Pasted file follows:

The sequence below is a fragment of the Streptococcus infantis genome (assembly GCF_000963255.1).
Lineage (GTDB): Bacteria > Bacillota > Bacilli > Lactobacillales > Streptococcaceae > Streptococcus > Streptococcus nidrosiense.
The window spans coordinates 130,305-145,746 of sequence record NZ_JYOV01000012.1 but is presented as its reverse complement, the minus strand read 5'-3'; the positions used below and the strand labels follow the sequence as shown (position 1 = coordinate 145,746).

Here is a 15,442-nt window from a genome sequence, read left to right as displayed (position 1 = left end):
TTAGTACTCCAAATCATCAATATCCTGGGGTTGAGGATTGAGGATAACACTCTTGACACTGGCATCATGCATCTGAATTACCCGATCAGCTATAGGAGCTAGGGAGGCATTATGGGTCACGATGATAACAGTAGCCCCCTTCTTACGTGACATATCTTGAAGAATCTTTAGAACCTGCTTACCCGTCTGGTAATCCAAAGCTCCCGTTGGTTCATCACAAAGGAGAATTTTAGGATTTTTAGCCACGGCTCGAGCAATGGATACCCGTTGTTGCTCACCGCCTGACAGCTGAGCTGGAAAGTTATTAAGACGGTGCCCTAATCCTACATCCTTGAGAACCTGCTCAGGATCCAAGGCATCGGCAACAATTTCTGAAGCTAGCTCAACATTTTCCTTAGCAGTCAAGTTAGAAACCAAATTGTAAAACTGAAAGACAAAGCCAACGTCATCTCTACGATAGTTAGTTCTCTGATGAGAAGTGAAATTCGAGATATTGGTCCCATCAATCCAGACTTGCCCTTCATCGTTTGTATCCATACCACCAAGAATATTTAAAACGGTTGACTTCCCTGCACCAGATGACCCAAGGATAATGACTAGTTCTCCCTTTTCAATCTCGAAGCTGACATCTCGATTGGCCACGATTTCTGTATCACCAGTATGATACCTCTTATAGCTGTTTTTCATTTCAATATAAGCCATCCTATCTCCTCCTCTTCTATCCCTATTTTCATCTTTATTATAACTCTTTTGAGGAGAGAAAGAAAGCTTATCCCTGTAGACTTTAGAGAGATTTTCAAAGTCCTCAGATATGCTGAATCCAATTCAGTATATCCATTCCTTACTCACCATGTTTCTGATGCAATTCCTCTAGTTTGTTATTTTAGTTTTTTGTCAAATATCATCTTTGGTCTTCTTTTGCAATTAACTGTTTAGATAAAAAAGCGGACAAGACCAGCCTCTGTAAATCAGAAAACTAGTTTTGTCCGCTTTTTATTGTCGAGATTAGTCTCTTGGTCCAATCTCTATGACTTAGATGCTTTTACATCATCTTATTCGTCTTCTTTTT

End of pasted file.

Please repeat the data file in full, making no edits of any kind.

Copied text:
The sequence below is a fragment of the Streptococcus infantis genome (assembly GCF_000963255.1).
Lineage (GTDB): Bacteria > Bacillota > Bacilli > Lactobacillales > Streptococcaceae > Streptococcus > Streptococcus nidrosiense.
The window spans coordinates 130,305-145,746 of sequence record NZ_JYOV01000012.1 but is presented as its reverse complement, the minus strand read 5'-3'; the positions used below and the strand labels follow the sequence as shown (position 1 = coordinate 145,746).

Here is a 15,442-nt window from a genome sequence, read left to right as displayed (position 1 = left end):
TTAGTACTCCAAATCATCAATATCCTGGGGTTGAGGATTGAGGATAACACTCTTGACACTGGCATCATGCATCTGAATTACCCGATCAGCTATAGGAGCTAGGGAGGCATTATGGGTCACGATGATAACAGTAGCCCCCTTCTTACGTGACATATCTTGAAGAATCTTTAGAACCTGCTTACCCGTCTGGTAATCCAAAGCTCCCGTTGGTTCATCACAAAGGAGAATTTTAGGATTTTTAGCCACGGCTCGAGCAATGGATACCCGTTGTTGCTCACCGCCTGACAGCTGAGCTGGAAAGTTATTAAGACGGTGCCCTAATCCTACATCCTTGAGAACCTGCTCAGGATCCAAGGCATCGGCAACAATTTCTGAAGCTAGCTCAACATTTTCCTTAGCAGTCAAGTTAGAAACCAAATTGTAAAACTGAAAGACAAAGCCAACGTCATCTCTACGATAGTTAGTTCTCTGATGAGAAGTGAAATTCGAGATATTGGTCCCATCAATCCAGACTTGCCCTTCATCGTTTGTATCCATACCACCAAGAATATTTAAAACGGTTGACTTCCCTGCACCAGATGACCCAAGGATAATGACTAGTTCTCCCTTTTCAATCTCGAAGCTGACATCTCGATTGGCCACGATTTCTGTATCACCAGTATGATACCTCTTATAGCTGTTTTTCATTTCAATATAAGCCATCCTATCTCCTCCTCTTCTATCCCTATTTTCATCTTTATTATAACTCTTTTGAGGAGAGAAAGAAAGCTTATCCCTGTAGACTTTAGAGAGATTTTCAAAGTCCTCAGATATGCTGAATCCAATTCAGTATATCCATTCCTTACTCACCATGTTTCTGATGCAATTCCTCTAGTTTGTTATTTTAGTTTTTTGTCAAATATCATCTTTGGTCTTCTTTTGCAATTAACTGTTTAGATAAAAAAGCGGACAAGACCAGCCTCTGTAAATCAGAAAACTAGTTTTGTCCGCTTTTTATTGTCGAGATTAGTCTCTTGGTCCAATCTCTATGACTTAGATGCTTTTACATCATCTTATTCGTCTTCTTTTT